Letter: 'Hate Map' numbers are arbitrary
Editor of the Reformer,
I am replying to Sam Costello's letter of May 9, asking what was the intent of my letter of May 1, exposing the flaws in the Southern Poverty Law Center's annual "Hate Map" fundraising tool.
My intent was to show that the SPLC's numbers are entirely arbitrary and in many cases, nonexistent. First off, there is no legal definition of a "hate group," which is why even the FBI cannot designate "hate groups" but somehow a private fundraising company can? The SPLC's own definition, "All hate groups attack or malign other groups for their immutable characteristics" is intentionally broad and selectively applied.
In 2017, the village of Gurnee, Illinois, was accused of harboring a "hate group" because someone claiming to be a Klan "wizard" made a single post on a KKK website saying he lived in Gurnee. That was all it took. As Tony Rehagen noted in his 2018 article in Politico, "What Happens When Your Town Lands on the Hate Map?," it wasn't even enough information to get a letter delivered by the Post Office, but it was more than enough to condemn this small tourism-reliant village. Who would vacation in a town with a "hate group"?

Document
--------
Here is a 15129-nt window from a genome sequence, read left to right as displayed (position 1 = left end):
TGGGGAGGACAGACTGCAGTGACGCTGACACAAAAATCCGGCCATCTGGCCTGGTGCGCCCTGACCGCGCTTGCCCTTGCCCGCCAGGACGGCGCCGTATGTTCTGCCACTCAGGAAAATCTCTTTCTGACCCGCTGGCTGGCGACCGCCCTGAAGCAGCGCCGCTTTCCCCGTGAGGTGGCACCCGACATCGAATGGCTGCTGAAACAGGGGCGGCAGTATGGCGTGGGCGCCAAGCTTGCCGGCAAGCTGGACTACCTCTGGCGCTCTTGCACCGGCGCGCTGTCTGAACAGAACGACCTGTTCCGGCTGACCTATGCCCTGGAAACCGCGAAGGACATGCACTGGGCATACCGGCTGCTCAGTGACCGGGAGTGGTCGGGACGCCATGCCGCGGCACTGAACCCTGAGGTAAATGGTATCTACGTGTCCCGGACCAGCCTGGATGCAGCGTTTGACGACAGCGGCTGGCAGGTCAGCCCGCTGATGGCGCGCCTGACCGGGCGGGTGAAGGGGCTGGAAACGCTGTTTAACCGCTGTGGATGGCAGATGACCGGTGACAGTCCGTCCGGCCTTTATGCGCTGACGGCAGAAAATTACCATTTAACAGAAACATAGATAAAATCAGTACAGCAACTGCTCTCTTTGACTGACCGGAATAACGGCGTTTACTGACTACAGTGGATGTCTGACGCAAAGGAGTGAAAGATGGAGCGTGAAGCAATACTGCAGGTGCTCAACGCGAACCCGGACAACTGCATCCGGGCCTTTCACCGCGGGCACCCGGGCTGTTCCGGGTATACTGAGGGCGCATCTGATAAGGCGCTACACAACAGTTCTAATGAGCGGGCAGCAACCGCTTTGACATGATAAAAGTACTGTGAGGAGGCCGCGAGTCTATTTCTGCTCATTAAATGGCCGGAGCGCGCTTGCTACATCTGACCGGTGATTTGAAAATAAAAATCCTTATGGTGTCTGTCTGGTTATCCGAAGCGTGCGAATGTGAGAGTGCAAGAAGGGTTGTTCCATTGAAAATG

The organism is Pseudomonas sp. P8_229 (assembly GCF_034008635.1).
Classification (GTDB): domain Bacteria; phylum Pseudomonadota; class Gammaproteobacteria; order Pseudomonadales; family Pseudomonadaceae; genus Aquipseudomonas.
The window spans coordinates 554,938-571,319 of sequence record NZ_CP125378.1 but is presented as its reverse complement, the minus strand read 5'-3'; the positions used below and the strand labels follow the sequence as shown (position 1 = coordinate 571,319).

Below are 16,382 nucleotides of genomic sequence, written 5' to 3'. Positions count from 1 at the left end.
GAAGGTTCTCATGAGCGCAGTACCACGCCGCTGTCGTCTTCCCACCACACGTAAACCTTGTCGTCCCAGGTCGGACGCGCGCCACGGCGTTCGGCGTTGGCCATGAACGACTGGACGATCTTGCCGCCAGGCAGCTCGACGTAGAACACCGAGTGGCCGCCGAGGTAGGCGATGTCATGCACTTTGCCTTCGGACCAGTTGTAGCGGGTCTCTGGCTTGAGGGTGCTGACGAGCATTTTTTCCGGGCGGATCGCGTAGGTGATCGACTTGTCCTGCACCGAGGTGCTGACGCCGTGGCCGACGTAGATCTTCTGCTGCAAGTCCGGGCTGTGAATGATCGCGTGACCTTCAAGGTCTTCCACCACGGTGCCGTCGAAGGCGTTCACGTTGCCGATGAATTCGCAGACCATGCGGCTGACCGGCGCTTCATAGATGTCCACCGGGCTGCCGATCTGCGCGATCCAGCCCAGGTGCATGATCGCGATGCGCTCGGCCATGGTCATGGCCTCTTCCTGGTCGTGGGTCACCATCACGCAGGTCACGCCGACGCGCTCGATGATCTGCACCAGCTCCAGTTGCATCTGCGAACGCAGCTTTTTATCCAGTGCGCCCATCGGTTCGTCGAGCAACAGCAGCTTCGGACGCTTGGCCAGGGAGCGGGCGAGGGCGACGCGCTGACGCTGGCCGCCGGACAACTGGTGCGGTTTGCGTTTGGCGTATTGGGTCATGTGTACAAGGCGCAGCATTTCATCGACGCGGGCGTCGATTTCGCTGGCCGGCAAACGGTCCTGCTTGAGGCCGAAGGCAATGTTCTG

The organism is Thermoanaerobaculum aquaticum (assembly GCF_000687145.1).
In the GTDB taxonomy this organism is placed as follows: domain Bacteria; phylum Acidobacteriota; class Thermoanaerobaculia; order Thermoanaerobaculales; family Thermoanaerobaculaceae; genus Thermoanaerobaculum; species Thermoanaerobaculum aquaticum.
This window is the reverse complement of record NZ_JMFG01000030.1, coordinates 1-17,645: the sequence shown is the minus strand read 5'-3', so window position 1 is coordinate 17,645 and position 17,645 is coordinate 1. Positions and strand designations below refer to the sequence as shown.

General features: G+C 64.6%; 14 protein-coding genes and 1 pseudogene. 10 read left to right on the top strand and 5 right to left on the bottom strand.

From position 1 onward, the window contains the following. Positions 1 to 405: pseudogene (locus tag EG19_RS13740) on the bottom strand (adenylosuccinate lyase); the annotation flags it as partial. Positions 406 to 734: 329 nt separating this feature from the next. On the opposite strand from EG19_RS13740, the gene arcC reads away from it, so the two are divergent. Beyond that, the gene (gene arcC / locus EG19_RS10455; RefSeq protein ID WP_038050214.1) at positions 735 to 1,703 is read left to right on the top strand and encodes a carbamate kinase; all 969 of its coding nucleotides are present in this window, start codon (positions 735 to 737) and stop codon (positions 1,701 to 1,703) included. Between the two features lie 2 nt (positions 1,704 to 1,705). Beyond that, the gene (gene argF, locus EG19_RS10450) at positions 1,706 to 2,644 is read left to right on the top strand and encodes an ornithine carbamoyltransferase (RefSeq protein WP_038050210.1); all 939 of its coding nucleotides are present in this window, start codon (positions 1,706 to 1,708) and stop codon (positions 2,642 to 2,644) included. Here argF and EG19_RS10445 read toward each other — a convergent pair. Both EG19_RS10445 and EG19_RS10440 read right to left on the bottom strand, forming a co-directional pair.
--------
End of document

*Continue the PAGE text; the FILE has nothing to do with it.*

Also in 2017, Amana, Iowa, was accused of having an SPLC "hate group." The proof this time was another single post on a neo-Nazi website in which a single individual opined that Amana would be a great place to have a neo-Nazi meeting. That was it. The gathering never materialized, but another tourist-dependent village was needlessly branded by the SPLC. Amana was founded by German Lutheran immigrants in the 19th century and exists today as a living museum listed on the National Registry of Historic Places. It is populated by costumed interpreters in Victorian-era garb and it is as senseless as designating a "hate group" at Massachusetts' Plimoth Plantation.
What if some anonymous knucklehead posts that Brattleboro would make a great Klan rally site? What then?
My intent, Mr. Costello, is to point out the weaknesses in the SPLC's methodology. They are a private company with hundreds of millions of dollars on hand, who receive no external review or oversight, and who have no authority, legal or moral, to designate anyone as anything. Their opinions on "hate groups" carry no more weight than mine or yours, but you and I are not making millions of dollars on our opinions.
New Market, Va., May 10
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